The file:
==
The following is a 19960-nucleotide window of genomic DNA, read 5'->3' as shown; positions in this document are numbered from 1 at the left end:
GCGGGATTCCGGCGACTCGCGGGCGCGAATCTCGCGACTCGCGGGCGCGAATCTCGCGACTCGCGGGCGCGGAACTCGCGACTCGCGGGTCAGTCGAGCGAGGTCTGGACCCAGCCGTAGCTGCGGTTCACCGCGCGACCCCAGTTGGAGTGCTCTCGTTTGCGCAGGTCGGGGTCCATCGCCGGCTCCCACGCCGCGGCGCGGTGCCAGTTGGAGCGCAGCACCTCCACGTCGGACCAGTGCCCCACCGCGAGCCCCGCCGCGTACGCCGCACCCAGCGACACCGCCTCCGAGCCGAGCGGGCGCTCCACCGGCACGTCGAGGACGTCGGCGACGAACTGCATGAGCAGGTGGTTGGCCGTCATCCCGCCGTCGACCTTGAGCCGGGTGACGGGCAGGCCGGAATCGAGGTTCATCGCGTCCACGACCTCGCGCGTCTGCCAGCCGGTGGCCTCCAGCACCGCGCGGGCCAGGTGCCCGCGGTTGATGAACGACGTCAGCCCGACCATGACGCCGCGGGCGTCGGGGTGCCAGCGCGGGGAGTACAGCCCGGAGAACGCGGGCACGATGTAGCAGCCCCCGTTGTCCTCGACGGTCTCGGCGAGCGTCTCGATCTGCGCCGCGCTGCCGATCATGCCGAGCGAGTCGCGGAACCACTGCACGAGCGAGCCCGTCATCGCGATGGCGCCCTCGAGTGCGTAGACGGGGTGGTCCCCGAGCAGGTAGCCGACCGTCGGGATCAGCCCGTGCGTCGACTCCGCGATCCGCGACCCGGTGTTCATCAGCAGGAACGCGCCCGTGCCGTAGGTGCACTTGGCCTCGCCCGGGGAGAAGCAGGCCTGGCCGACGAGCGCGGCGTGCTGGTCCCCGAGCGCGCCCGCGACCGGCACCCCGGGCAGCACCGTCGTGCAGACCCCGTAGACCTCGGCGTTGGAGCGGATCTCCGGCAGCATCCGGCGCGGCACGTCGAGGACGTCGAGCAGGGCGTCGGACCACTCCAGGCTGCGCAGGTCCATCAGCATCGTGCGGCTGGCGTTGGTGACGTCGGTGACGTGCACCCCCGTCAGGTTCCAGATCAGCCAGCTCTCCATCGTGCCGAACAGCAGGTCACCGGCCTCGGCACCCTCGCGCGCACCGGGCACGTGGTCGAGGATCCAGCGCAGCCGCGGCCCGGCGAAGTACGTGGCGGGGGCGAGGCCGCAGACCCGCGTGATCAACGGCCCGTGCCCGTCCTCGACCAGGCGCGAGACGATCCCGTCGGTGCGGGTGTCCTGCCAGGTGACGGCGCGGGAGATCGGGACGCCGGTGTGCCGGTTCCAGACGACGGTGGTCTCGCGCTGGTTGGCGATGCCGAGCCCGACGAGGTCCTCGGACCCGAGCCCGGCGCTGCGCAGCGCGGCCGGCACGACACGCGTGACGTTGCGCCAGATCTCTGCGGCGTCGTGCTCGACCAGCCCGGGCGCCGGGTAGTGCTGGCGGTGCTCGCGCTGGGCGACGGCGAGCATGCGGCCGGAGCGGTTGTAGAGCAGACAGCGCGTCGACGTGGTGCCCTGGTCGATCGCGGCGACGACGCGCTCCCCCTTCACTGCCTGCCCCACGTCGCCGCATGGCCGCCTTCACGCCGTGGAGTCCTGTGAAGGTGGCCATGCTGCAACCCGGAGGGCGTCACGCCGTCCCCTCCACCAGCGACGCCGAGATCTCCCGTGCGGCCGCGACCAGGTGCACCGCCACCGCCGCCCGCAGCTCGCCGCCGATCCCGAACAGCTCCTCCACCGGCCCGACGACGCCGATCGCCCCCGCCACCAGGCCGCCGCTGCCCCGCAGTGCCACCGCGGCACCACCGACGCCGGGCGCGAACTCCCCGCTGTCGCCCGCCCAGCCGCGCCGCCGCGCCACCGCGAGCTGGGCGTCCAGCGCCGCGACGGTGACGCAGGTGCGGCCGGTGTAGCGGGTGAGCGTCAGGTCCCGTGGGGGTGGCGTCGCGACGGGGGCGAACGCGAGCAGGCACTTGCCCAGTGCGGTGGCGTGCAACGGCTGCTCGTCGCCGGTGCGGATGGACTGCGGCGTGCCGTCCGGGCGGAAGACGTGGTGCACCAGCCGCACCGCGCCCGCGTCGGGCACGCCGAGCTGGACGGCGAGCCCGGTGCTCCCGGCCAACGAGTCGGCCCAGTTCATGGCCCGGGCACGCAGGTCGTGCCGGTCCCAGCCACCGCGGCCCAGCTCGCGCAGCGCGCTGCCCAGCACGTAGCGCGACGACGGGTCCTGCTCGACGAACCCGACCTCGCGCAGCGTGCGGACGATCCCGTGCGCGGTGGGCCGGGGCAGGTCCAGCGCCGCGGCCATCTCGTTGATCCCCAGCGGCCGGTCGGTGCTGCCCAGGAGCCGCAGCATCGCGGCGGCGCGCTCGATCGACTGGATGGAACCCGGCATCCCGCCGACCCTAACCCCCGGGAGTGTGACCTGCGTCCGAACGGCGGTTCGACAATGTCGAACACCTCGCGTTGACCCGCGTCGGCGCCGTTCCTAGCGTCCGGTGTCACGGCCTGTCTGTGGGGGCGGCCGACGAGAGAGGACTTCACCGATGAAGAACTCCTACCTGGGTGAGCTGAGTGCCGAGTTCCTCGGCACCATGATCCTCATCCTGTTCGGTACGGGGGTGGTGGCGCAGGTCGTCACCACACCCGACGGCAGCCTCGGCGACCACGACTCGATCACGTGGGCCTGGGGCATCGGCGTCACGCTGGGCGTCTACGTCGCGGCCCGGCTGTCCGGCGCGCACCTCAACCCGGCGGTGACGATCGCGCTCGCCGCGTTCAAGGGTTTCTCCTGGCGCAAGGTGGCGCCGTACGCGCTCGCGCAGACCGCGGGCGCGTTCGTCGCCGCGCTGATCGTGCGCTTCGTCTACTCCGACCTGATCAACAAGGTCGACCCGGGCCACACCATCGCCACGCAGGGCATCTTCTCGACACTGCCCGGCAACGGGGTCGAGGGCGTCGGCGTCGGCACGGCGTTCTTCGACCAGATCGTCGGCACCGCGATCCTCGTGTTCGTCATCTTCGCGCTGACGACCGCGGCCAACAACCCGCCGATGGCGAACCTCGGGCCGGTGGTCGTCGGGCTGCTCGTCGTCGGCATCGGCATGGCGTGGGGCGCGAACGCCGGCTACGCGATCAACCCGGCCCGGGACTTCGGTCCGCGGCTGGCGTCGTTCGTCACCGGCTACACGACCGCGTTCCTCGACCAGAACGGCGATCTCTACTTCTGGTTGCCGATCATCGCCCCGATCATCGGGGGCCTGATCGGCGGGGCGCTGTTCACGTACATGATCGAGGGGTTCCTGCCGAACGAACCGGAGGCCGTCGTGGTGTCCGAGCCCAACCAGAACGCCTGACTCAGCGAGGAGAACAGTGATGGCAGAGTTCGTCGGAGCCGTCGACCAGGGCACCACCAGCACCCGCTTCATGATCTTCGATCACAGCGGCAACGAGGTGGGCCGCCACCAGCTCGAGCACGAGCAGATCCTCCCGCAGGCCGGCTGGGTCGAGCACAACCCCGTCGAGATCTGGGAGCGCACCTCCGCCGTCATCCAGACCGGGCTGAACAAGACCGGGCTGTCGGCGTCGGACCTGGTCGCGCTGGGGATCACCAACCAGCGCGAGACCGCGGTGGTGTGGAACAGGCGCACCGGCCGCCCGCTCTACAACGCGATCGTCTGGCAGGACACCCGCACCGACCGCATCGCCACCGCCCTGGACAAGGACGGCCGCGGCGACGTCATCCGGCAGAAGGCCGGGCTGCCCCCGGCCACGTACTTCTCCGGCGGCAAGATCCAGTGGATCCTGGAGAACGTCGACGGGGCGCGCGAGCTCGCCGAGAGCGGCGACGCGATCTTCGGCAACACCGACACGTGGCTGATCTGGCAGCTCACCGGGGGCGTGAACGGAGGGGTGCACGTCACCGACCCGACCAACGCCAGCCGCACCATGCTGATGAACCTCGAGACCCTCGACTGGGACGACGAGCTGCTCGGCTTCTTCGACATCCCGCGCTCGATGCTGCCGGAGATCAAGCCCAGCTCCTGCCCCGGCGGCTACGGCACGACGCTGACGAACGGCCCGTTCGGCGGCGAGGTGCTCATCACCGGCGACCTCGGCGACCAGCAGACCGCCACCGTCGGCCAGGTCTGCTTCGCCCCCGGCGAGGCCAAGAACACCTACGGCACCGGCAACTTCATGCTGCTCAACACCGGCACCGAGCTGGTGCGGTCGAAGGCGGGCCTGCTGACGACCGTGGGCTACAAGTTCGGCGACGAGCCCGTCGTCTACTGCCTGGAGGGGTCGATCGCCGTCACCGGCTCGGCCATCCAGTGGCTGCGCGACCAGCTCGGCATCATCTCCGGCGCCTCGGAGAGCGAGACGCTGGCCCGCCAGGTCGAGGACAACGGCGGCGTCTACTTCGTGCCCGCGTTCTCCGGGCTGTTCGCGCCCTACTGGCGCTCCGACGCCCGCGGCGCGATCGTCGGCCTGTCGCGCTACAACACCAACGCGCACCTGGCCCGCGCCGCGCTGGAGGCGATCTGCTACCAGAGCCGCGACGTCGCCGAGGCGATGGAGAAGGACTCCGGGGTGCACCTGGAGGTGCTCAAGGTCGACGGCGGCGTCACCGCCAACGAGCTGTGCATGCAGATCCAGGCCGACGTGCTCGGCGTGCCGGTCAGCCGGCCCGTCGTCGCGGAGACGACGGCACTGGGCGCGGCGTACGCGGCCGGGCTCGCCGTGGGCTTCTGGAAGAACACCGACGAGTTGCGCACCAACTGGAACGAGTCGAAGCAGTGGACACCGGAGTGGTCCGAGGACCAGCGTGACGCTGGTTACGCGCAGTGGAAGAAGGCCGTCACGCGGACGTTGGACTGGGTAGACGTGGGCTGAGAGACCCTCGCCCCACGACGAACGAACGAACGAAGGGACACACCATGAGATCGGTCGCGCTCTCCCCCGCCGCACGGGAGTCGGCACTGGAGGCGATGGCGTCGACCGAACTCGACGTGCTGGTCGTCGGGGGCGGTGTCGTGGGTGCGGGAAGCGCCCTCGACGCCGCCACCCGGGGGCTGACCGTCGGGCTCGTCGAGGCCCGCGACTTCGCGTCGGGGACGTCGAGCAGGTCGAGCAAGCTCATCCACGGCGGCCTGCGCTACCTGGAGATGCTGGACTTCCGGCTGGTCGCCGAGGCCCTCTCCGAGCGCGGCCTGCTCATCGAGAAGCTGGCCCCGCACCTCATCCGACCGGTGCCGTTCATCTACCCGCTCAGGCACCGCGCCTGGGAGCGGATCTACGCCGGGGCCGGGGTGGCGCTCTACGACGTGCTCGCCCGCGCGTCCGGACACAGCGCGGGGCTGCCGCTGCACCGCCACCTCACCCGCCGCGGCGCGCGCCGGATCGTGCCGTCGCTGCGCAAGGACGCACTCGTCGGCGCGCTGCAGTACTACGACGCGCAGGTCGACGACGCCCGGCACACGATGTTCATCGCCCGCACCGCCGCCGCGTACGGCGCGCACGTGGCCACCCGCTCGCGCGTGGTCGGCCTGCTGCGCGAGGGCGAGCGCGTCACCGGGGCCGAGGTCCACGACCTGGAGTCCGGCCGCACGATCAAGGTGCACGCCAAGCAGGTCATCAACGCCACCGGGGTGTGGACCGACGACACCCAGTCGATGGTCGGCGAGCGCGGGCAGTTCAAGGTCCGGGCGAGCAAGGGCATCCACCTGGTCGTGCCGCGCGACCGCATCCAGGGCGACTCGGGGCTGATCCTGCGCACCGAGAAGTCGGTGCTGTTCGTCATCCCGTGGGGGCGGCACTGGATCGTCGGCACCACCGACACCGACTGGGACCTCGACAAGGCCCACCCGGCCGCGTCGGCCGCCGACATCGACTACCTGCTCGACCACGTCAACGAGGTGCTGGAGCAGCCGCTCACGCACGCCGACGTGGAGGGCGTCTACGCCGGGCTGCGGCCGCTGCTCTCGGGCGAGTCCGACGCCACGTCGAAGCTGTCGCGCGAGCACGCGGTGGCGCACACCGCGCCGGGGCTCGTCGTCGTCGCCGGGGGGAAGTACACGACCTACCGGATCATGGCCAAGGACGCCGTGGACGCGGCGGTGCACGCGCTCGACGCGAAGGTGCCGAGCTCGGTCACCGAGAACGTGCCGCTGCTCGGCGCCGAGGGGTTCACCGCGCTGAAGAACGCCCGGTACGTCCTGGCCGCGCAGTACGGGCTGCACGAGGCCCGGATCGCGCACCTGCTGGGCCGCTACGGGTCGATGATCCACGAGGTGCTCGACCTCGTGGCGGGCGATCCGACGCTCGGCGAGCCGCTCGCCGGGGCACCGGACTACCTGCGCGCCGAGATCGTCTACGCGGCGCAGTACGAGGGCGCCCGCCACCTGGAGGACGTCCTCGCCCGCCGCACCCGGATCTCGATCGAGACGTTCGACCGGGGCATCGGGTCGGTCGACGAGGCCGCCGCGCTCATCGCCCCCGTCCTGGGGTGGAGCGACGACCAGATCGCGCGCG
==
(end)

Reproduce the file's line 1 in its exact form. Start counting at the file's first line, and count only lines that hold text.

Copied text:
The following is a 19960-nucleotide window of genomic DNA, read 5'->3' as shown; positions in this document are numbered from 1 at the left end: